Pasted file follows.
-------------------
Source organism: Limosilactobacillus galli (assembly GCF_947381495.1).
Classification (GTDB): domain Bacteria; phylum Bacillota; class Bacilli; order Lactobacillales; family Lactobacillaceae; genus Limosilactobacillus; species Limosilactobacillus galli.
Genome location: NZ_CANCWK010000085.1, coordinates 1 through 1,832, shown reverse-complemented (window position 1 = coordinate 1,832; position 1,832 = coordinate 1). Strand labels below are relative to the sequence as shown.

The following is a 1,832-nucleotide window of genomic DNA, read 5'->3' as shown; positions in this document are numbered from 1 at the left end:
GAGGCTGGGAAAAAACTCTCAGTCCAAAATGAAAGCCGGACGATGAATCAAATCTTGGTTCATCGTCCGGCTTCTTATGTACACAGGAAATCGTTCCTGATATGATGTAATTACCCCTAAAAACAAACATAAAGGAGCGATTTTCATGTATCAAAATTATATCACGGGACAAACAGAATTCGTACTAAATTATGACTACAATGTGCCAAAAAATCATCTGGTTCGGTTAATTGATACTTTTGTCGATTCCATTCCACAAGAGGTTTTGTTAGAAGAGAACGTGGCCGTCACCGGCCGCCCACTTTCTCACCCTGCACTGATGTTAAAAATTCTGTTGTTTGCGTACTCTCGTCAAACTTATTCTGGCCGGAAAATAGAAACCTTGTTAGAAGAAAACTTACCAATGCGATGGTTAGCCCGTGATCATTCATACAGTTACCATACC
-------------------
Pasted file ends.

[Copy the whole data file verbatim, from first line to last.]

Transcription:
Source organism: Limosilactobacillus galli (assembly GCF_947381495.1).
Classification (GTDB): domain Bacteria; phylum Bacillota; class Bacilli; order Lactobacillales; family Lactobacillaceae; genus Limosilactobacillus; species Limosilactobacillus galli.
Genome location: NZ_CANCWK010000085.1, coordinates 1 through 1,832, shown reverse-complemented (window position 1 = coordinate 1,832; position 1,832 = coordinate 1). Strand labels below are relative to the sequence as shown.

The following is a 1,832-nucleotide window of genomic DNA, read 5'->3' as shown; positions in this document are numbered from 1 at the left end:
GAGGCTGGGAAAAAACTCTCAGTCCAAAATGAAAGCCGGACGATGAATCAAATCTTGGTTCATCGTCCGGCTTCTTATGTACACAGGAAATCGTTCCTGATATGATGTAATTACCCCTAAAAACAAACATAAAGGAGCGATTTTCATGTATCAAAATTATATCACGGGACAAACAGAATTCGTACTAAATTATGACTACAATGTGCCAAAAAATCATCTGGTTCGGTTAATTGATACTTTTGTCGATTCCATTCCACAAGAGGTTTTGTTAGAAGAGAACGTGGCCGTCACCGGCCGCCCACTTTCTCACCCTGCACTGATGTTAAAAATTCTGTTGTTTGCGTACTCTCGTCAAACTTATTCTGGCCGGAAAATAGAAACCTTGTTAGAAGAAAACTTACCAATGCGATGGTTAGCCCGTGATCATTCATACAGTTACCATACC